Honolulu, Hawaii, July 31, 2014
We were fly fishing the flats at one of our usual spots when SteveL mentioned that the oama, juvenile goatfish, had made their annual appearance at a spot that was not too far away. The best part--nobody knew the fish were there. SteveL suggested we bag the fly fishing for a day to hit the oama, hook about 20, then use them as live bait to catch large predatory jacks that also annually appear to feed on the tiny fish. I know The Girl was also interested in catching oama and had done so on previous trips to the islands but I didn't know if she wanted to follow us out on the reef to our rock pile. I asked if he minded if The Girl came along and he said that was fine with him.

The Girl agreed to go for the oama AND accompany us out to the rock pile, so the next day SteveL picked us up and in 20 minutes we were on the flats searching for the elusive school of tiny fish. Oama are baby goatfish, or weke in Hawaiian, average length between 4 1/2 to 6 inches, and they congregate on the flats in schools that can number in the hundreds or thousands. There is safety in these numbers because the tiny fish, prized by local anglers for bait or for food, are also targeted as an easy meal by hungry jacks and barracuda that make sudden, violent attacks--slashing through the school then retreat with their meal.
SteveL put us in the general area of the school and now it was up to us to scout around to find them. We moved slowly, scanning the flats for the tiny grey shapes hovering over the bottom. Within a few minutes SteveL had located the school on a sandy patch in knee-deep water and we quickly spread out, rigged up our fiberglass and bamboo poles, baited our size 16 hooks and began fishing.

Oama fishing requires a delicate touch. It's like setting the hook on a brookie in a tiny mountain stream. There is no sudden run like a bonefish or a violent smash and grab like a huge jack or tuna. All that is required to set the hook is a gentle, subtle lift of the line. No jerking or strong upward sweep is required. Just a gentle twitch of the wrist or a straight up lift of a few inches will set the hook firmly. Of course, a good pair of polarized sunglasses helps a lot--you have to see which fish is eating your bait to set the hook. Other than bait and your pole, the glasses are the most important piece of gear you can bring with you for oama fishing.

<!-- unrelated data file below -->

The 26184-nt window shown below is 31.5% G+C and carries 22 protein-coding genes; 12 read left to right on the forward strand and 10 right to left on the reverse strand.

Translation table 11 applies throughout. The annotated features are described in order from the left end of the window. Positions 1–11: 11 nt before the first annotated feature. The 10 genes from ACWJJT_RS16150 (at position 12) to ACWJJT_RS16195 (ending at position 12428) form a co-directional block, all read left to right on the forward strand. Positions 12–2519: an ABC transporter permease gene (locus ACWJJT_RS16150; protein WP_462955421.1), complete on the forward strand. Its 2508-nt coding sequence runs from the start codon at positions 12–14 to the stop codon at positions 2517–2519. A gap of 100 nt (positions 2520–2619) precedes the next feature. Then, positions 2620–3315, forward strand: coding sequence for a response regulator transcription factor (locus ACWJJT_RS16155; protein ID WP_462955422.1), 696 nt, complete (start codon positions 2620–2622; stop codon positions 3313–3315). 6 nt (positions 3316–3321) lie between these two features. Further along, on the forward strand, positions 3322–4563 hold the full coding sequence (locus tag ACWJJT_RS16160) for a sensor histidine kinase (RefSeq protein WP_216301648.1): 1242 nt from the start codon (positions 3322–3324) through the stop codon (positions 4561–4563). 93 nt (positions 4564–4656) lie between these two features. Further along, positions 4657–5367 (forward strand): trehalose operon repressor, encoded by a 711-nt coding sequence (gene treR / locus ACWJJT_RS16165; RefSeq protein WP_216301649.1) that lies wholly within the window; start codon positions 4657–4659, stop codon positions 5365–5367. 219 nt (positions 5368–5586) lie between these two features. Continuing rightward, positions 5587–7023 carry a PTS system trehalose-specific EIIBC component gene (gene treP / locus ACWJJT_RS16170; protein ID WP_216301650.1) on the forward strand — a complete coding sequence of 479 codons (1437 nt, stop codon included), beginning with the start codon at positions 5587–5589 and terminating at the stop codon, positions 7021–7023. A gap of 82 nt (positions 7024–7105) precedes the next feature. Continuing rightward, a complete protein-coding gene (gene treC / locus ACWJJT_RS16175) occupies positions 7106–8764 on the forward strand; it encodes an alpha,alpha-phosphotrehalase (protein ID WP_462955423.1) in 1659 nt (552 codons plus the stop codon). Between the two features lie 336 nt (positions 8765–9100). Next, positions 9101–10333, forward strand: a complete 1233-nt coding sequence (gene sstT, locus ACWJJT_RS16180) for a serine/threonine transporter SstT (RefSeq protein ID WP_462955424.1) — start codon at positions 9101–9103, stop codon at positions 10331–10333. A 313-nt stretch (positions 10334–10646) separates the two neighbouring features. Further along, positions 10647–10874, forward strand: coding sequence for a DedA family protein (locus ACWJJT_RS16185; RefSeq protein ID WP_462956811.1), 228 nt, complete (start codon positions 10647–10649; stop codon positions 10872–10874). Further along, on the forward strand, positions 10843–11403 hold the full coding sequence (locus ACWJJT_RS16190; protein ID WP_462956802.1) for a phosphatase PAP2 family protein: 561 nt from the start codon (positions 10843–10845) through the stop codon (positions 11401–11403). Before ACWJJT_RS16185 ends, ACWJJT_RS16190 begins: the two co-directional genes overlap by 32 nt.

As the tide began to turn we were surrounded by hundreds of fish and The Girl and SteveL hammered them. In a few minutes we had enough bait for our expedition to the rock pile.
We went back to the car, put the small poles away and brought out the big guns. There was no messing around here. The fish we were after are big and very nasty so we were giving no quarter and expecting none in return. SteveL said he once hooked into something so big, he had the drag locked down tight and whatever it was on the other end kept peeling off line and it took all he had to just hold onto the rod.
The tide was rising as we arrived at the rock pile. SteveL set up the big rods while I baited up a smaller spinner for The Girl to use. She knows how to cast it so she went right to work, flinging the bait out into the deep bluish-green water. I rigged another rod with a free-swimming bait, no swivel, sinker or leader, just the hook tied to the main line and tossed into the deep.